What's worrying New Labour?
SIR - I read the New Labour AM's comments (Western Mail, August 14) about my party's walk through the Rhondda valleys with interest. Perhaps his mischief-making is due to his concern with a Labour leadership in Wales that has run out of steam and is increasingly out of touch with the Welsh public. His fear is that Plaid is the only party that can challenge New Labour in all parts of Wales.
My walk as Plaid Cymru's Leader was to reach out to people across communities across Wales, and ensure they have a voice when it comes to the Assembly Election in 2007.
During my walk what was apparent was widespread dissatisfaction with Rhodri Morgan's government. Plaid's message is clear; at the next election if you want change then people should vote for Plaid Cymru at a constituency and regional level.
Although my walk is over people can still contact our website What Wales Wants http://www.www2007.info to put forward their ideas.
IEUAN WYN JONES AM
Leader of the Opposition, Plaid Cymru
Good work, Ann
SIR - I must say that I am appalled at the ignorance displayed by Syd Morgan's outburst against South Wales Labour MPs (Western Mail, letters, August 14).
It seems Mr Morgan is unaware of the decades of hard work and dedication Ann Clwyd undertook in attempting to highlight the brutalities of Saddam's regime and trying to get this monstrous tyrant indicted for numerous crimes committed against humanity.
The torture, murder and tyranny took place largely without international condemnation. This was apart from the tireless and often life-threatening efforts of individuals like Ann Clwyd.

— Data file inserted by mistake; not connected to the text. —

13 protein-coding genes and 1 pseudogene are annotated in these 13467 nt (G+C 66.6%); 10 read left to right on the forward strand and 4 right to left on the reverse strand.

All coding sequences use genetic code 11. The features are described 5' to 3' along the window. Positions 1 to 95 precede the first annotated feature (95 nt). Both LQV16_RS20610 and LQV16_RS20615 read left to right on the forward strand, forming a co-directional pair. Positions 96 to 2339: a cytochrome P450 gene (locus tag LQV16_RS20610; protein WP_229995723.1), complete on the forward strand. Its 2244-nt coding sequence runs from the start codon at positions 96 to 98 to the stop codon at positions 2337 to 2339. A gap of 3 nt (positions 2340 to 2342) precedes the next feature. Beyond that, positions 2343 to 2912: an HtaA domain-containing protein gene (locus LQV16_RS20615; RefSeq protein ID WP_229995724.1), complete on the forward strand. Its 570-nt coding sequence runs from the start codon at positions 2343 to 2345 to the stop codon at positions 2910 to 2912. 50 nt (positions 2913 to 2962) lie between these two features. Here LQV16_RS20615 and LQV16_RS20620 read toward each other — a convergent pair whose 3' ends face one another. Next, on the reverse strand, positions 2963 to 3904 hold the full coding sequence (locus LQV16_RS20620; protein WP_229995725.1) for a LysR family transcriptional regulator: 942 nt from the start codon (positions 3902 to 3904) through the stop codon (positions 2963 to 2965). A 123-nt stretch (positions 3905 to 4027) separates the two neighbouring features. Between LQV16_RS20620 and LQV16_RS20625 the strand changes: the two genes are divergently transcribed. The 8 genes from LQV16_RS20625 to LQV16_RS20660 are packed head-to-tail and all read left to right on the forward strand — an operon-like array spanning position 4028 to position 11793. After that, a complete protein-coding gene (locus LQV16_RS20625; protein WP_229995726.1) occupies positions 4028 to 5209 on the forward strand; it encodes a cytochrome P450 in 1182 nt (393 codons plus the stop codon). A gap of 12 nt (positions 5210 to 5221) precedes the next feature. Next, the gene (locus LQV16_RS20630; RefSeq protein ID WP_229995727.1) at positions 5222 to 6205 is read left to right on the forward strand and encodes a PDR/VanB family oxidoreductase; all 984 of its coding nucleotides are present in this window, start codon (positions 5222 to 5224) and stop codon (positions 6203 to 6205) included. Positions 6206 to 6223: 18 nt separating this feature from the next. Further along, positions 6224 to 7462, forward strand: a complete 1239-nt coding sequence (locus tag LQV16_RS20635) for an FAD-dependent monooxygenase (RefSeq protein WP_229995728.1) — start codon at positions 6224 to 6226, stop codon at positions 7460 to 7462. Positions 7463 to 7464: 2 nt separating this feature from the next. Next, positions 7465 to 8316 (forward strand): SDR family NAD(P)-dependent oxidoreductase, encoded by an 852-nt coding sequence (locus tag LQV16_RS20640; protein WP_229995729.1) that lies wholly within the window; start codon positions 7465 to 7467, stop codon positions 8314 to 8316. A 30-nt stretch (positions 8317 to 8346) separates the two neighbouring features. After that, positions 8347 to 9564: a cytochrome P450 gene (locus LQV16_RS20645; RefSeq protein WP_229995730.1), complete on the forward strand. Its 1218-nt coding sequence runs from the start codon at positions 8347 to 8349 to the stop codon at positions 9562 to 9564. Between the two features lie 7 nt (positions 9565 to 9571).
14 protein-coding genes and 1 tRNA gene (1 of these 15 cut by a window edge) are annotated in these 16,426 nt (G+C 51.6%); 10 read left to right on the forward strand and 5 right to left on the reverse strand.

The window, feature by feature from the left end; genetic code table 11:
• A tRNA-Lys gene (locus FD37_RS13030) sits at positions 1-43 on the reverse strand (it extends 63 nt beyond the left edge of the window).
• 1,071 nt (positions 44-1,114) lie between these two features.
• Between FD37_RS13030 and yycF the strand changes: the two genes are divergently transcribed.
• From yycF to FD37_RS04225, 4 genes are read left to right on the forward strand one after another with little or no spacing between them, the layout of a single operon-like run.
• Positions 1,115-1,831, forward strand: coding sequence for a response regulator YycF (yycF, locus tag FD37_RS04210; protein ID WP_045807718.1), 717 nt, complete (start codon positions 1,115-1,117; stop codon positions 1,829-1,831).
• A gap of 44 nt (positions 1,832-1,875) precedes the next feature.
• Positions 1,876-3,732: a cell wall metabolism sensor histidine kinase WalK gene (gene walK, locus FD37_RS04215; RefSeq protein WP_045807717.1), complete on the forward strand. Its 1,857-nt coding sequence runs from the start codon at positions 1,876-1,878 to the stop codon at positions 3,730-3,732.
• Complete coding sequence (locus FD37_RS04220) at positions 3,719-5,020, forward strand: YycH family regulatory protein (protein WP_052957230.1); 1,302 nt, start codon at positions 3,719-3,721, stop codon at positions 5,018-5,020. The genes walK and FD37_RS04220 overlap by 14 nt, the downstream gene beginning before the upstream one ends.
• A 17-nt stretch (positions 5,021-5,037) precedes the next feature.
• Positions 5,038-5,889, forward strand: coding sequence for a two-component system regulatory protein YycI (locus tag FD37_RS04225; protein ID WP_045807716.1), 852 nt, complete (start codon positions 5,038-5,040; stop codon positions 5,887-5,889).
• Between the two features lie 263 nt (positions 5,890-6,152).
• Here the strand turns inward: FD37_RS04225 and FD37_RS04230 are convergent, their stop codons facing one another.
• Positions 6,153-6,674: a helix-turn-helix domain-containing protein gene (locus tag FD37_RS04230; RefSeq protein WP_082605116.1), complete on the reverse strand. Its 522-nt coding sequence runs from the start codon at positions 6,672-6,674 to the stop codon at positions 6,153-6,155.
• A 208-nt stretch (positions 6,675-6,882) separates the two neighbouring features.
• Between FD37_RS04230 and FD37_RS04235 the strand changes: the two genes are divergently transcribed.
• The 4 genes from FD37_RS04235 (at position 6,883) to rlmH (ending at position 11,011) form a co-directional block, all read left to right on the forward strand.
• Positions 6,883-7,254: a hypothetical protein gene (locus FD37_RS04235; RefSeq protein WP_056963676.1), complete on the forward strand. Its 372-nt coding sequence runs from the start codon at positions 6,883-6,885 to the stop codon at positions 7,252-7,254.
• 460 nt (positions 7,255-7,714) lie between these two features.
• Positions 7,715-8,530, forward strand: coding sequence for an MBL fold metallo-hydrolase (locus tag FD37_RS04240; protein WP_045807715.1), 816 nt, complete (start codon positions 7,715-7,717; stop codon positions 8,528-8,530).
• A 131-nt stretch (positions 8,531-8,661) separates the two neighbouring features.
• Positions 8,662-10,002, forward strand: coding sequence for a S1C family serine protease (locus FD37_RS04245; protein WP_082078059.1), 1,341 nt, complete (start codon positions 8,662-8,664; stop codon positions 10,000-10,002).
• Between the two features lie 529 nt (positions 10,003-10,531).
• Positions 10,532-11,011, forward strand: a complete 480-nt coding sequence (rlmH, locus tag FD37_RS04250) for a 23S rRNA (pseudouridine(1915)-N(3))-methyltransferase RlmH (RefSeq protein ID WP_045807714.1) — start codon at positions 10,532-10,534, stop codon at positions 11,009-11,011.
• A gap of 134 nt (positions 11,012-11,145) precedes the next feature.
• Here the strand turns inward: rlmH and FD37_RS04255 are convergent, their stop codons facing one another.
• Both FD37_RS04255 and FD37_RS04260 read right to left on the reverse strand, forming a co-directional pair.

Why? Were the tens of thousands of lives slaughtered by Saddam and his use of chemical weapons of mass destruction not deserving of the same scrutiny and criticism? It matters to me and millions of other Iraqis whose lives suffered as a result.
The same point can be made about the terrible events which have occurred in Lebanon and Israel. The influence Ann Clwyd has within the upper echelons of government and her very real experience with the troubled region coupled with her repeated calls for a ceasefire should never simply be labelled as "self-indulgence". In my opinion, self-indulgence is more evident in such easy attacks and criticisms of honest and dedicated politicians striving to push forward diplomacy, human rights and workable solutions to complex international problems.
The efforts which the Labour Government and individuals such as Ann Clwyd MP have made should not simply be brushed aside, no matter how easy it might be to do so.
Severn Grove, Canton
SIR - I was one of the four arrested in the anti-war protest at the National Museum in Cardiff last week "War protesters cautioned", (Western Mail, August 11).
Our street theatre on the museum steps depicted Ehud Olmert and Bush shaking blood-dripping hands, with Blair tagging along on a dog-lead.
Bafta award-winning actress Helen Griffin was choreographer. Red paint hand-prints on the museum pillars gave a UK institutional setting.
We expected to wash off the red poster paint. However, the museum pillars were highly absorbing, so traces remain even after a power wash. The police rightly arrested us for "criminal damage", but the museum did not press charges.
I appreciate both authorities showed sympathy with our cause - to highlight the complicity of Bush and Blair in Israeli crimes of war against the Lebanese population and infrastructure. I do regret the criminal damage to the museum columns, even though the criminal damage against the Lebanese people is far off-scale in comparison.
Westbourne Road, Penarth
SIR - I was astonished to read Swansea University Professor Sheehan's diatribe in the Western Mail ("Britain and US seen by Muslims to have failed the Islamic world", August 14).
By these statements Swansea University is actually justifying future terrorist acts on Welsh and British soil, an astonishing and disgusting position for Swansea University to adopt.
In the absence of immediate clarification, this position taken by Swansea University will have devastating repercussions and will reverberate around the world.
As a Welshman and as a US citizen, I am disgusted by Swansea's University's stance in justifying past and future terrorist acts.